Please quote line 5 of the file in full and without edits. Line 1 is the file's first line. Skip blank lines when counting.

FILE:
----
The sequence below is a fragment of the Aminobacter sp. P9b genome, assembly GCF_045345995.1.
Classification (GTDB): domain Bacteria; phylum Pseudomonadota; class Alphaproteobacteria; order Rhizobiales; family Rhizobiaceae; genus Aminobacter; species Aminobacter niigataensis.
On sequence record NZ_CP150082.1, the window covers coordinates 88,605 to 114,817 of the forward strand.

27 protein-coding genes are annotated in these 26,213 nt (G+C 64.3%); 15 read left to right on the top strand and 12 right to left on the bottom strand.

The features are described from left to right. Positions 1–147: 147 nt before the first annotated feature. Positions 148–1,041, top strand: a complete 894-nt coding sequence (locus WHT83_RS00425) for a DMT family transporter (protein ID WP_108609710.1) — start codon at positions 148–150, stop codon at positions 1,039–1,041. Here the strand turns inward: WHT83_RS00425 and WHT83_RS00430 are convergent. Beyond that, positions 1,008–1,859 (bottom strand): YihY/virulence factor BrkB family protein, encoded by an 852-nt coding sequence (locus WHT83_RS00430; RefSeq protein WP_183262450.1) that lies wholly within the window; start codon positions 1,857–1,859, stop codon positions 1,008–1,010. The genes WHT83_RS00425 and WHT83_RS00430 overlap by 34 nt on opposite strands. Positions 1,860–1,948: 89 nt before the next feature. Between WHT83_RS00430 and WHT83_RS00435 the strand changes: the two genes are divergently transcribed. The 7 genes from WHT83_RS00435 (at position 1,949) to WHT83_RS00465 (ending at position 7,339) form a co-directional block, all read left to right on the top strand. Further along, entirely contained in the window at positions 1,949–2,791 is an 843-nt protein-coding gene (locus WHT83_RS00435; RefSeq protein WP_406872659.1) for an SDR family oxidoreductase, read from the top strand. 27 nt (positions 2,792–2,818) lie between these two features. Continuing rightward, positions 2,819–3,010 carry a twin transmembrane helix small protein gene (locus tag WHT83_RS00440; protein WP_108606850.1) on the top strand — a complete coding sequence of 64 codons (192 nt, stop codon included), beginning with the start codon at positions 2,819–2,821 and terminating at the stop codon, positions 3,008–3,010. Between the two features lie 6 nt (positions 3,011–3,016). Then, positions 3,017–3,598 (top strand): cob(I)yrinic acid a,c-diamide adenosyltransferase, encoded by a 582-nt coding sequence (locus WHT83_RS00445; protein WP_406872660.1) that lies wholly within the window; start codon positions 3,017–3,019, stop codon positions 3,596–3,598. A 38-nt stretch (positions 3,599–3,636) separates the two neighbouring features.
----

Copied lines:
The features are described from left to right. Positions 1–147: 147 nt before the first annotated feature. Positions 148–1,041, top strand: a complete 894-nt coding sequence (locus WHT83_RS00425) for a DMT family transporter (protein ID WP_108609710.1) — start codon at positions 148–150, stop codon at positions 1,039–1,041. Here the strand turns inward: WHT83_RS00425 and WHT83_RS00430 are convergent. Beyond that, positions 1,008–1,859 (bottom strand): YihY/virulence factor BrkB family protein, encoded by an 852-nt coding sequence (locus WHT83_RS00430; RefSeq protein WP_183262450.1) that lies wholly within the window; start codon positions 1,857–1,859, stop codon positions 1,008–1,010. The genes WHT83_RS00425 and WHT83_RS00430 overlap by 34 nt on opposite strands. Positions 1,860–1,948: 89 nt before the next feature. Between WHT83_RS00430 and WHT83_RS00435 the strand changes: the two genes are divergently transcribed. The 7 genes from WHT83_RS00435 (at position 1,949) to WHT83_RS00465 (ending at position 7,339) form a co-directional block, all read left to right on the top strand. Further along, entirely contained in the window at positions 1,949–2,791 is an 843-nt protein-coding gene (locus WHT83_RS00435; RefSeq protein WP_406872659.1) for an SDR family oxidoreductase, read from the top strand. 27 nt (positions 2,792–2,818) lie between these two features. Continuing rightward, positions 2,819–3,010 carry a twin transmembrane helix small protein gene (locus tag WHT83_RS00440; protein WP_108606850.1) on the top strand — a complete coding sequence of 64 codons (192 nt, stop codon included), beginning with the start codon at positions 2,819–2,821 and terminating at the stop codon, positions 3,008–3,010. Between the two features lie 6 nt (positions 3,011–3,016). Then, positions 3,017–3,598 (top strand): cob(I)yrinic acid a,c-diamide adenosyltransferase, encoded by a 582-nt coding sequence (locus WHT83_RS00445; protein WP_406872660.1) that lies wholly within the window; start codon positions 3,017–3,019, stop codon positions 3,596–3,598. A 38-nt stretch (positions 3,599–3,636) separates the two neighbouring features.